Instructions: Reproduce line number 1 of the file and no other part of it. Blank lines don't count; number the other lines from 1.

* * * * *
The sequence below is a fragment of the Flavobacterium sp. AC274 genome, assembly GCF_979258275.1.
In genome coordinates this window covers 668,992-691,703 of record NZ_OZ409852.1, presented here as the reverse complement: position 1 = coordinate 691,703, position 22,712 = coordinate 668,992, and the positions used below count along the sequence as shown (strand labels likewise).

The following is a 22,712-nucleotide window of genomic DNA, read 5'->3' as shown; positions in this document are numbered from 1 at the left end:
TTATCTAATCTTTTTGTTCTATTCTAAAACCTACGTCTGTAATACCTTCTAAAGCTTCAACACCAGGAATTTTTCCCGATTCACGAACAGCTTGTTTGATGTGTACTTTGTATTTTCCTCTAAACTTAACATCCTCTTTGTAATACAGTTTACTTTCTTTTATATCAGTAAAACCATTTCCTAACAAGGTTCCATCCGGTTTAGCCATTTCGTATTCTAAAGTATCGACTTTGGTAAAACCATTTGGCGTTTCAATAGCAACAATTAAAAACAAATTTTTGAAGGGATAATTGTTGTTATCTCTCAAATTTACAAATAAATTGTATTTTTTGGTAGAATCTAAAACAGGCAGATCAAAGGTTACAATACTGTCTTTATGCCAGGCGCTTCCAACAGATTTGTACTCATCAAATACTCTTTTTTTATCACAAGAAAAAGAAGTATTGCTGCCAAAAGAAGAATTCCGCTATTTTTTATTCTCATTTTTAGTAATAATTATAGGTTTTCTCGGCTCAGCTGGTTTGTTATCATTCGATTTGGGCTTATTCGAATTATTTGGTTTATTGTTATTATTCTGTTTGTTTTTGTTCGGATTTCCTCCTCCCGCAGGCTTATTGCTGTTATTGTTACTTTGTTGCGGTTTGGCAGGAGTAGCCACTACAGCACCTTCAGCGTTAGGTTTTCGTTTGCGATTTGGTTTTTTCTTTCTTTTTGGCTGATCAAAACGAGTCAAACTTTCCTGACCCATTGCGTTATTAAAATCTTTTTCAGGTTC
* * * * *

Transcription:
The sequence below is a fragment of the Flavobacterium sp. AC274 genome, assembly GCF_979258275.1.